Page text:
Port sets new record for coal export

Port sets new record for coal export

By TODD STACY, Alabama Daily News

The Alabama State Port Authority announced Monday its McDuffie Coal Terminal has set a new record for tonnage loaded and exported from the Port of Mobile in one shipment.

The NSU Welfare, a massive Newcastle Max class bulk carrier was filled with 132,883.5 metric tons of metallurgical coal bound for Asian markets where it will be used to make steel and other products. That’s the most ever loaded into a single coal shipment, Port Authority officials said.

The NSU WELFARE loading record export shipment at McDuffie Coal Terminal at the Port of Mobile.

Metallurgical coal is one of the port’s top exports. Alabama’s coal resources are in demand for their key use in forging various metals.

Port Authority officials also credited ongoing efforts to expand the shipping channel and improve the port for the increased capabilities for larger ships and shipments.

“We’re striving to match terminal improvements with our channel expansion,” said Bernard Scott, manager of the McDuffie Coal Terminal. “Our focus shore-side will be in new equipment, equipment upgrades and yard management to accommodate the anticipated export coal needs of our customers.”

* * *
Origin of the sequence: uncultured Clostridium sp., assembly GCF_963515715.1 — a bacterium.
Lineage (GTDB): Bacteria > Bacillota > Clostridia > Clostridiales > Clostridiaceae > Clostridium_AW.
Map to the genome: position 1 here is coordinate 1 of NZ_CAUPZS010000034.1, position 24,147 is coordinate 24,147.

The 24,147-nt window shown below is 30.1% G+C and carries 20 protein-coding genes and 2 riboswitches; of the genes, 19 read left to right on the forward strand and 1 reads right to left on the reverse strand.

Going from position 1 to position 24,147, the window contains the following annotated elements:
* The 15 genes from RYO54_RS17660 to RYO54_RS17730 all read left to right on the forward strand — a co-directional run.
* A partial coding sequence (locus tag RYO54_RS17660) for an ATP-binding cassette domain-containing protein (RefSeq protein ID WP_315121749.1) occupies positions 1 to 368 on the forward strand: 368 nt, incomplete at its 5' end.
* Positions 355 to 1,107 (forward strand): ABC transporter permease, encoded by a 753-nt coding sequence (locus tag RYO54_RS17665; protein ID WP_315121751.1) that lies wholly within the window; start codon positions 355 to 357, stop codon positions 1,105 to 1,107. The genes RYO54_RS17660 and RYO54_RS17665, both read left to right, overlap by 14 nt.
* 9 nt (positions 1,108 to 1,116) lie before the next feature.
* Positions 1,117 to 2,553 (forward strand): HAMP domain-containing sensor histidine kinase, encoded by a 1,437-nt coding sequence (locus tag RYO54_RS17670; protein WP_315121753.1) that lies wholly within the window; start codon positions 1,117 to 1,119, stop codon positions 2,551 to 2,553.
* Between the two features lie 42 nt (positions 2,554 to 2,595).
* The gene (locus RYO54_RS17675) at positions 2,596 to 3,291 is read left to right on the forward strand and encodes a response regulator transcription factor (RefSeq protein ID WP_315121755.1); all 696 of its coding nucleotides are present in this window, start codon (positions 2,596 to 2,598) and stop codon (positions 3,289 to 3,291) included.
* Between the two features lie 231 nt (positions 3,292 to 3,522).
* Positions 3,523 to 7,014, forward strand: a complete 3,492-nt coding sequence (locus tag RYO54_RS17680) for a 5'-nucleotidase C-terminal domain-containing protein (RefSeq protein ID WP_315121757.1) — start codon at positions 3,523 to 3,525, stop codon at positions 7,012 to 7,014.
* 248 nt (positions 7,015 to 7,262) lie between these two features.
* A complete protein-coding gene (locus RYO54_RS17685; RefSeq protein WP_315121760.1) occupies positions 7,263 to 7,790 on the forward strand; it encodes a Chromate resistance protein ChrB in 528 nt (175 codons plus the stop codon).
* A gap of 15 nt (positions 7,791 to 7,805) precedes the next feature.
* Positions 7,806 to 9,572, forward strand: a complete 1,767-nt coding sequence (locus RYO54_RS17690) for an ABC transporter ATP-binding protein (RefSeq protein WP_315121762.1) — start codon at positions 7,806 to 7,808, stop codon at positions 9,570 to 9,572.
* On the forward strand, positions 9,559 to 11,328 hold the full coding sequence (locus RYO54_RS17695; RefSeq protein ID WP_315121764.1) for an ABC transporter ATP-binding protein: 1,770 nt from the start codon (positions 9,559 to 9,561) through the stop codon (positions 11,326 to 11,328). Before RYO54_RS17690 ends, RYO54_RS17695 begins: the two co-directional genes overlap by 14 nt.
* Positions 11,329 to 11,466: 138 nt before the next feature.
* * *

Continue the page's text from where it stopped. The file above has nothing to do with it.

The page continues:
The Port Authority and the U.S. Army Corps of Engineers recently signed an agreement to deepen and widen the shipping channel into the Port of Mobile. The $8.3 million project, long championed by U.S. Sen. Richard Shelby, R-Ala., will deepen the existing Bar, Bay and River Channels to 52 feet, 50 feet and 50, respectively.

While the channel project has received a lot of fanfare, most people might not know about the harbor improvements taking place alongside it.

“We’re not only deepening the channel to -50 ft. draft, we are also investing in shore-side infrastructure at McDuffie to improve throughput efficiencies and expand export capacity,” said Rick Scott, deputy director and chief operating officer for the Port Authority.

Those improvements make bringing in bigger ships with greater capacity a reality, he said.